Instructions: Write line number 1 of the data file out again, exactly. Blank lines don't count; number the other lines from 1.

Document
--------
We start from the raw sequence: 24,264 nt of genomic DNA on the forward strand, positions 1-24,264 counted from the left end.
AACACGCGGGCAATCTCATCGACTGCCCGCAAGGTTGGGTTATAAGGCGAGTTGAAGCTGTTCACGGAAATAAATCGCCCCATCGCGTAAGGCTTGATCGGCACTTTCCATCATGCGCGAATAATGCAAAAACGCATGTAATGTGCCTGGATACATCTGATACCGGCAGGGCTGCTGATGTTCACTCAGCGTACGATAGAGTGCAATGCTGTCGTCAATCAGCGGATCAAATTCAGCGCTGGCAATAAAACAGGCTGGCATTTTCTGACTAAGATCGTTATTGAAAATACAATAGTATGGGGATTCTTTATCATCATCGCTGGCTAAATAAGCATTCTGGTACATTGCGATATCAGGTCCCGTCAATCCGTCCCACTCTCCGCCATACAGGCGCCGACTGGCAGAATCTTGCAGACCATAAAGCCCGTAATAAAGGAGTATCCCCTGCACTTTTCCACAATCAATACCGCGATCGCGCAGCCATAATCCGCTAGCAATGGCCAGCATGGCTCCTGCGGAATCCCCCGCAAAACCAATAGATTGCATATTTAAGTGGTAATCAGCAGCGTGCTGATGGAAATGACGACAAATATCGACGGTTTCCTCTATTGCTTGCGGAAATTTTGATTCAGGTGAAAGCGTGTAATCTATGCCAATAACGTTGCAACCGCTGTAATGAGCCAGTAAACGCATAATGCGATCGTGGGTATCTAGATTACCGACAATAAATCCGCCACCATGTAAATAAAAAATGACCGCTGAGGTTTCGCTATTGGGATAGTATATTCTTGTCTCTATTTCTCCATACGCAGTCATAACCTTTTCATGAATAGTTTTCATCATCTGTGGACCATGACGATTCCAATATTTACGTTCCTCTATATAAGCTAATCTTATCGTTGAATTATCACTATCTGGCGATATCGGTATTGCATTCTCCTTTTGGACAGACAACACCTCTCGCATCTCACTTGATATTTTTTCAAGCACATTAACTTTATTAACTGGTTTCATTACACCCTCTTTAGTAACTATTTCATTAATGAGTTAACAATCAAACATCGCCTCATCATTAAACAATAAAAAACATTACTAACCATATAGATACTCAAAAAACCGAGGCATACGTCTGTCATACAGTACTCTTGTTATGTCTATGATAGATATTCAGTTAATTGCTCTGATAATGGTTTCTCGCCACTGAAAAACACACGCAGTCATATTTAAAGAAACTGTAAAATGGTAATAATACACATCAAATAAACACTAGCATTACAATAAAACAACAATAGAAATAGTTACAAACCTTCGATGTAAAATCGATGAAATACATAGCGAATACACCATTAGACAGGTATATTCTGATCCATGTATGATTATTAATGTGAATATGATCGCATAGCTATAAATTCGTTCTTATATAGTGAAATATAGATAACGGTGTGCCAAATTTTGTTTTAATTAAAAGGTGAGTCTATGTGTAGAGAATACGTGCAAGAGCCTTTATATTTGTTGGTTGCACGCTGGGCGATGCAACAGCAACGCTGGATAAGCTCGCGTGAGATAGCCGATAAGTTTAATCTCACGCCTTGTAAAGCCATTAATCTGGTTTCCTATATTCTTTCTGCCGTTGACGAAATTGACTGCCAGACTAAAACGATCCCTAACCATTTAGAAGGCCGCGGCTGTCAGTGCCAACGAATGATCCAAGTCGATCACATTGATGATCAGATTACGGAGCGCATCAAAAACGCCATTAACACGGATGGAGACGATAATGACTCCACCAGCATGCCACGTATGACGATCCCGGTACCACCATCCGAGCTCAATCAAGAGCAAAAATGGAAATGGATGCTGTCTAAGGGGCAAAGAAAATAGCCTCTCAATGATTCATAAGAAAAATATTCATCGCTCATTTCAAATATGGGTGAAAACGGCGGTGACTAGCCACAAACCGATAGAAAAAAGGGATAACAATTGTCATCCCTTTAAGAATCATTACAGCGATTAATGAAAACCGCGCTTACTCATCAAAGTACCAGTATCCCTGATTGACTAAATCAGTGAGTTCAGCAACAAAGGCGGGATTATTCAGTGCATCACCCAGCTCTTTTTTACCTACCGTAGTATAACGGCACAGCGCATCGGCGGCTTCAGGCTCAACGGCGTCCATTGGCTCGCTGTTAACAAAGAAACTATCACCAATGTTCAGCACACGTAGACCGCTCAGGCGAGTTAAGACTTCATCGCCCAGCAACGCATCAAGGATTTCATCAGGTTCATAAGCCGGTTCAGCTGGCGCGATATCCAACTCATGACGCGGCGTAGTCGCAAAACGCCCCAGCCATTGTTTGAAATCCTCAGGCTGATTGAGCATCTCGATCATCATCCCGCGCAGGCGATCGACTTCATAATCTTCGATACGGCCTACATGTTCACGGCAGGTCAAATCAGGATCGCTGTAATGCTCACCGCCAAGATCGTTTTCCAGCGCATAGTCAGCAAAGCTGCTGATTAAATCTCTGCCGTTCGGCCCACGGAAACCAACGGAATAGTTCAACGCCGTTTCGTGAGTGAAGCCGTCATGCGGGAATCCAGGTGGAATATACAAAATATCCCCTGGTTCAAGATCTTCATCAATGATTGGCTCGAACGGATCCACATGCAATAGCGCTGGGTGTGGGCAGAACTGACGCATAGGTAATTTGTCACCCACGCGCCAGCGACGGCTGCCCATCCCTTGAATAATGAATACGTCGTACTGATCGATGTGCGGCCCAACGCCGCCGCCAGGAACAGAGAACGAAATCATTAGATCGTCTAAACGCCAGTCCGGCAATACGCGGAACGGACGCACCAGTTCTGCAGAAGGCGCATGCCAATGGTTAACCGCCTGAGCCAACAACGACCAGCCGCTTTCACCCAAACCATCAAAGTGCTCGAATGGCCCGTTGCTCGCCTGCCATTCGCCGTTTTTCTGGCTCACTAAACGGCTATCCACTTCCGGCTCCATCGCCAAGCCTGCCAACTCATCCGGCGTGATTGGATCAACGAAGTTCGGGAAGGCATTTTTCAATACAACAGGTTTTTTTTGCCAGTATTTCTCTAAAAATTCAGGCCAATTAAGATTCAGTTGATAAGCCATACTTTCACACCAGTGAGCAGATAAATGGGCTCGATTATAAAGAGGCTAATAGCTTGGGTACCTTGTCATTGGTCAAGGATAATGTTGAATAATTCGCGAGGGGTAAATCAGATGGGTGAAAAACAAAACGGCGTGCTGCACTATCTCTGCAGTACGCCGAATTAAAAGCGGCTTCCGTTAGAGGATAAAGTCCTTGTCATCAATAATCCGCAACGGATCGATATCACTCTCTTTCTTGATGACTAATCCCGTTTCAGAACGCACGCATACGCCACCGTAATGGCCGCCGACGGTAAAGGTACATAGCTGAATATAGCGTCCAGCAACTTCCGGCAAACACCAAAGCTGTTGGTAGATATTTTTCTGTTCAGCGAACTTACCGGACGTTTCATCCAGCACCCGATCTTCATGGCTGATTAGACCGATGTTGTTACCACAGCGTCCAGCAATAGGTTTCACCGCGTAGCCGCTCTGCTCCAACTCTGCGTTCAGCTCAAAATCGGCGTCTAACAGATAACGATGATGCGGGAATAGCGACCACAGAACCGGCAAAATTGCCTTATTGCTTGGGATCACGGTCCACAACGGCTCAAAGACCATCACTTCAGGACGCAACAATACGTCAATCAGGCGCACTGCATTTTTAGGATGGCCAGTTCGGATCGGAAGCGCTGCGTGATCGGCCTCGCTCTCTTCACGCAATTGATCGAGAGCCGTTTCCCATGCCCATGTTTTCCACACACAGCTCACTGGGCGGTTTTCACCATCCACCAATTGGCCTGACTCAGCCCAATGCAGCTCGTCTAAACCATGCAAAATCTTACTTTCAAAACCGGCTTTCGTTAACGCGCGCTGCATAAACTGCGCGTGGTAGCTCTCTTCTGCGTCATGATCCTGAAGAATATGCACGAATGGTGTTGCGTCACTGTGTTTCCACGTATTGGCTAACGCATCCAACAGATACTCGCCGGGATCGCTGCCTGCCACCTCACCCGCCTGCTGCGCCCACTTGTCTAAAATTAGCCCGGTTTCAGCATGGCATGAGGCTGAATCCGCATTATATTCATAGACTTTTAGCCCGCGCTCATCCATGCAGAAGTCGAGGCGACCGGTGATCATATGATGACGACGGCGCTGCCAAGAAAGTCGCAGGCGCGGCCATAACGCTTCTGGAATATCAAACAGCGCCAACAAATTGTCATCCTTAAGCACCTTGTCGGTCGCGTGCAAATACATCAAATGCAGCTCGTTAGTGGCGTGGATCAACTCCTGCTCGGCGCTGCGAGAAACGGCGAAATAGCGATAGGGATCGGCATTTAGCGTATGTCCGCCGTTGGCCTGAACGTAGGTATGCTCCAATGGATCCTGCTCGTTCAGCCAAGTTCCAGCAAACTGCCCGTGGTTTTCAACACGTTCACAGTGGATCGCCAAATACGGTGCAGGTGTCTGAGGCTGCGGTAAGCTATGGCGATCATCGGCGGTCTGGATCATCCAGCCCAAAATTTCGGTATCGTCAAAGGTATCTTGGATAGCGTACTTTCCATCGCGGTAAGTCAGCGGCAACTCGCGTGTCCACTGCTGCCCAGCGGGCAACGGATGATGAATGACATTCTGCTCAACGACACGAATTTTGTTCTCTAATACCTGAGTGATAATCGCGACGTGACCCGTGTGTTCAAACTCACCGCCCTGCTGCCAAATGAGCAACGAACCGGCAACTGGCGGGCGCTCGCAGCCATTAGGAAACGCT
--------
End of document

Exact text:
We start from the raw sequence: 24,264 nt of genomic DNA on the forward strand, positions 1-24,264 counted from the left end.